No matter how Girl Scouts express their spiritual identity, the Girl Scout Constitution notes that “the motivating force in Girl Scouting is spiritual”. Usually celebrated in March during Girl Scout Week, Girl Scout Sunday and Sabbath provide Girl Scouts with the opportunity to learn more about their chosen faith and share in one of the oldest Girl Scouting traditions, as well as a way to thank your local faith communities for any partnership or support you’ve received in the last year.

In 2016, my multi-level troop, Troop 1133 in the Kentucky’s Wilderness Road Council began hosting an open Girl Scout Sunday with the help of Hopeful Lutheran Church in Florence, Kentucky. 2018’s event was our most successful kick-off to Girl Scout Week in our troop’s history. Each year, the event’s success grows. Why? Because Girl Scout Sunday or Sabbath has become a rare event. No longer though! Here are 5 tips (and a handy adaptable checklist based on our event) you can use to set up your own Girl Scout Sunday or Sabbath, and fill your troop’s spirit with reflection, gratitude, and delicious green punch!

1. Find a sponsor.

Our troop went with Hopeful Lutheran Church because they are already our regular troop meeting location, so it was easy to set up a meeting with Pastor Blair Fields to plan our event. But don’t worry if you don’t already have a place in mind! Talk to your girls and their parents about their various faith locales, whether they are churches, synagogues, or mosques, or even just local secular community centers!

Hopeful Lutheran Church

Hopeful Lutheran Church, Florence, KY

2. Spread the word.

Now to invite your guests! Troop 1133’s members designed church bulletin inserts and recipe cards with the council’s marketing director, and broadcast professionals mentored the girls’ production of social media and documentary videos to advertise the event. Print flyers, make announcements at school or service in the weeks before the event, and ask around your community for help in spreading the word.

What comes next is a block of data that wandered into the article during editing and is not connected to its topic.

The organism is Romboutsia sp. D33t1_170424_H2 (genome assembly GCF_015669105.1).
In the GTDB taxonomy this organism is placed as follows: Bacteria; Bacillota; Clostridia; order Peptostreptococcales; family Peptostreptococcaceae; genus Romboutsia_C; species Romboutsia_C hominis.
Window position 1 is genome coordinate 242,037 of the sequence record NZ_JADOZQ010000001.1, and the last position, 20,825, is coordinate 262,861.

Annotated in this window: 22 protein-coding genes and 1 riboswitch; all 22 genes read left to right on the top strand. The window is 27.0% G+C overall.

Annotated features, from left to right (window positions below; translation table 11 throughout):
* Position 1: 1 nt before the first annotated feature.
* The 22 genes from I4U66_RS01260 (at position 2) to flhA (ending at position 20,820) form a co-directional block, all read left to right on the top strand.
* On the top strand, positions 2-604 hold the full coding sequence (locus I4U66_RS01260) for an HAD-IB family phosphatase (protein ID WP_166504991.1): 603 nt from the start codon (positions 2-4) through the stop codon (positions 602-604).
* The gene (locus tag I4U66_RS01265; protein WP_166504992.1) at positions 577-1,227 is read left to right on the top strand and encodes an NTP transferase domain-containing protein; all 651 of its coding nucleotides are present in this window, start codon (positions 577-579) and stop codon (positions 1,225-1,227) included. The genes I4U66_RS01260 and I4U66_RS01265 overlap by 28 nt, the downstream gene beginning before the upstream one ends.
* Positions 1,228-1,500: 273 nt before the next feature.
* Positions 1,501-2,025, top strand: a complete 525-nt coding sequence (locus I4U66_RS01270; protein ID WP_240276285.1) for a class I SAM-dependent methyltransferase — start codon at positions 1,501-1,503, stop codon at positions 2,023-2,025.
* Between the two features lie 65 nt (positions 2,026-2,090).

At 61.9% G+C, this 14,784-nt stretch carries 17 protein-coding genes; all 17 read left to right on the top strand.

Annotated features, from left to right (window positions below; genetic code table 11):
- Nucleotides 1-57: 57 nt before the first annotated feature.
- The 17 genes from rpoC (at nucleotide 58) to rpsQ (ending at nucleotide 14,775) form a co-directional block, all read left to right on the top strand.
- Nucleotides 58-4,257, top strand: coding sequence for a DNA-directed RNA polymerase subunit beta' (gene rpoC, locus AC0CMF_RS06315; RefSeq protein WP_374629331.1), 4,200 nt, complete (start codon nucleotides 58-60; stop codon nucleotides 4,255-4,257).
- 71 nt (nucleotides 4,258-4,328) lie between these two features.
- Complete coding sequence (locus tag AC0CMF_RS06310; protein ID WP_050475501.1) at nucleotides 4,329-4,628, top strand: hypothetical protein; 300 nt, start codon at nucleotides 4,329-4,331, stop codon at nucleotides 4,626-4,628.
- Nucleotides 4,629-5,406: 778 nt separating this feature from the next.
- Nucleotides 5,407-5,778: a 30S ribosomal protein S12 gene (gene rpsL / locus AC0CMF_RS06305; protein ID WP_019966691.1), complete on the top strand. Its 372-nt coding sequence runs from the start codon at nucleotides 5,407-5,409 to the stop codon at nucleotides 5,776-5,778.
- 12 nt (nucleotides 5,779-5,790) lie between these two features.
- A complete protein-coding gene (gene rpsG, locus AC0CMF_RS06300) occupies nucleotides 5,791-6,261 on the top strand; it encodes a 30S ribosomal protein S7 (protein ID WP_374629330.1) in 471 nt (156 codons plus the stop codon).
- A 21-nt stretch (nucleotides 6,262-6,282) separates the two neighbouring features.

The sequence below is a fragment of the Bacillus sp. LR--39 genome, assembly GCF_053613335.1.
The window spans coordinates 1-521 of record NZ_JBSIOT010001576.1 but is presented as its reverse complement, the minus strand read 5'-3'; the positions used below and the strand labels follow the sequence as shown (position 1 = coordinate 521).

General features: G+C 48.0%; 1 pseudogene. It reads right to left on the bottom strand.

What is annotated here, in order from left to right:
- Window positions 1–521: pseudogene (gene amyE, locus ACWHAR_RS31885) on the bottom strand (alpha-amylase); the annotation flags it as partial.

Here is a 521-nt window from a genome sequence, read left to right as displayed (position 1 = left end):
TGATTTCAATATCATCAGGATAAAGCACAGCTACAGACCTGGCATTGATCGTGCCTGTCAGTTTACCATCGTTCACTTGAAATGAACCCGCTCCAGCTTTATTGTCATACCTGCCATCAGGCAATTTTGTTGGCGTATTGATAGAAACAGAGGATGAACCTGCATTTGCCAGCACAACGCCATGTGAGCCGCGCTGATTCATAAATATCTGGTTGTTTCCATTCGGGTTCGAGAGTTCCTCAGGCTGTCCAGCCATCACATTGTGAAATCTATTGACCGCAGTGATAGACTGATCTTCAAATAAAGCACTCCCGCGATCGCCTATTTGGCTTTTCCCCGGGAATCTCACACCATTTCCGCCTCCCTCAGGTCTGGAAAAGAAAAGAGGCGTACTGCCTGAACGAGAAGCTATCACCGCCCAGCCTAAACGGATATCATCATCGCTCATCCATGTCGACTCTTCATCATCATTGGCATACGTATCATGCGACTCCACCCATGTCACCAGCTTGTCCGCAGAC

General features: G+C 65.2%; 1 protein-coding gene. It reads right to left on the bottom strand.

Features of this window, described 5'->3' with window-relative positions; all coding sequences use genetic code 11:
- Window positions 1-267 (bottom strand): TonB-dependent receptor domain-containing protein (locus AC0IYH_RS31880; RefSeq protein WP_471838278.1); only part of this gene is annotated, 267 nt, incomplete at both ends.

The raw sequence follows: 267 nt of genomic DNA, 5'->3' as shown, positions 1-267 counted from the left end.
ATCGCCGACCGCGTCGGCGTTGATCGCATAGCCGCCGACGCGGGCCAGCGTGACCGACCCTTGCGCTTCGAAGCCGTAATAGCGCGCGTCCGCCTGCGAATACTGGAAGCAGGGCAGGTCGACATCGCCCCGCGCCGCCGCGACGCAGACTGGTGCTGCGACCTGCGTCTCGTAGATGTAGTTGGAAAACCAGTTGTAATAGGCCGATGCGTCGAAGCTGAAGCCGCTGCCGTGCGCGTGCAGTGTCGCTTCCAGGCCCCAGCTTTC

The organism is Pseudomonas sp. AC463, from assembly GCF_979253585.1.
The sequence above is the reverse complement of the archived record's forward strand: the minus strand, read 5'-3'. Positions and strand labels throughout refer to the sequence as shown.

3. Feed the soul.

Have your girls participate in services before the event, or host a discussion about Girl Scout spirituality, where the girls talk about their community service work and motivations. For our event, Girl Scouts from all over Northern Kentucky attended 9AM and 11AM services at Hopeful Lutheran Church. Each service recognized all Girl Scouts—past, present, and future. The 11AM service even played the girls’ video, highlighting their year of service work and partnerships with the church.

On top of that, the Hopeful Foundation (the group which manages Hopeful Lutheran Church’s investment portfolio) was so impressed by our 2018 event that they awarded Troop 1133 $250 to help expand their landscaping project. The Pantry of Hope will be installed on June 9, 2018.

4. Feed the body.

The cookie and green punch reception following the 11AM service is an exciting and highly anticipated opportunity for the congregation to meet and mingle with its favorite girls in green. After three years of hosting this even, we’ve learned a few things about hosting a cookie reception.

At our first event in 2016, we thought that Girl Scout Cookies would be the star of the show, but it turned out there was a secret star waiting in the wings: our green punch! Because Girl Scout Sunday takes place in the middle of our Cookie season… the cookies had less draw than we expected, but the punch provided a cozy (and delicious) sense of hospitality to the event. Many elderly guests approached the girls to share memories of scouting and punch socials in their day! Our favorite recipe for Girl Scout Green Punch is a mixture of pineapple juice, ginger ale, and lime sherbet, courtesy of Food Network’s Paula Deen!

Green Punch at Girl Scout Sunday

Empty Punch Bowl 2016 Girl Scout Sunday
Photo Credit: Debbie Shen